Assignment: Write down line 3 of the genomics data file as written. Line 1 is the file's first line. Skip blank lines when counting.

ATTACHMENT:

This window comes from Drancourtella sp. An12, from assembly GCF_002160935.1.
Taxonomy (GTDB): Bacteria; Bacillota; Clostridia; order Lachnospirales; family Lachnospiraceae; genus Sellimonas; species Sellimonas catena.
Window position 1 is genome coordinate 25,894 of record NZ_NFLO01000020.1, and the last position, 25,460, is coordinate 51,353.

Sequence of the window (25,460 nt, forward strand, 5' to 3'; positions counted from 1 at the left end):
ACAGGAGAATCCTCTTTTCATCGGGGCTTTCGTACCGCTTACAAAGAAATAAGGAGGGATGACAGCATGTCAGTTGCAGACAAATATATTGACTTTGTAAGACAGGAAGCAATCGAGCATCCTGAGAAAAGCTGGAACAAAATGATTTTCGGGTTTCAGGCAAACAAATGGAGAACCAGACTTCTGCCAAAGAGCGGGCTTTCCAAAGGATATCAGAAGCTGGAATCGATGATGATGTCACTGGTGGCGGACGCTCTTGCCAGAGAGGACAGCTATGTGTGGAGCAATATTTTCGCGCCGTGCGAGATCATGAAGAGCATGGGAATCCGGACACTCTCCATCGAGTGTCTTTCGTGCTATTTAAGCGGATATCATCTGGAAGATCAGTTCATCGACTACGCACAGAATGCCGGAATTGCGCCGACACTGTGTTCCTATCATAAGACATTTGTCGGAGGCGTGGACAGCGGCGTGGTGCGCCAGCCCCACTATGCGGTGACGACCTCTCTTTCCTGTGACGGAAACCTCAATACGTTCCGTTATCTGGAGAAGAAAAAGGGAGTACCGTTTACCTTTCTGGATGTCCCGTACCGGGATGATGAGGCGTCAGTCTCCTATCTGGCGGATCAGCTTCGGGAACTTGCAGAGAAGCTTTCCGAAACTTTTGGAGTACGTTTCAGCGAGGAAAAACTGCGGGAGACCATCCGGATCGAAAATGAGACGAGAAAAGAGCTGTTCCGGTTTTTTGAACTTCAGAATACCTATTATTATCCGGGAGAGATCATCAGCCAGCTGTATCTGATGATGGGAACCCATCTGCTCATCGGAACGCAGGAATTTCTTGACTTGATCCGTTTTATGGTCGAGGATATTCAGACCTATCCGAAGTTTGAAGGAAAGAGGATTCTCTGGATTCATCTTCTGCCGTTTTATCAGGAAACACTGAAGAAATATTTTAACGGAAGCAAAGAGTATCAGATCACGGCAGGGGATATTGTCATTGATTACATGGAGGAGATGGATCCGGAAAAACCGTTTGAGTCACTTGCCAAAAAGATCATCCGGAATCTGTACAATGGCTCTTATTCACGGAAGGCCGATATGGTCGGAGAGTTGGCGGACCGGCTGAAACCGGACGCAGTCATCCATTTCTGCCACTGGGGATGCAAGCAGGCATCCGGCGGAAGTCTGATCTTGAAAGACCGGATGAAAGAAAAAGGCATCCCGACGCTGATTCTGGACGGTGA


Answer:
Window position 1 is genome coordinate 25,894 of record NZ_NFLO01000020.1, and the last position, 25,460, is coordinate 51,353.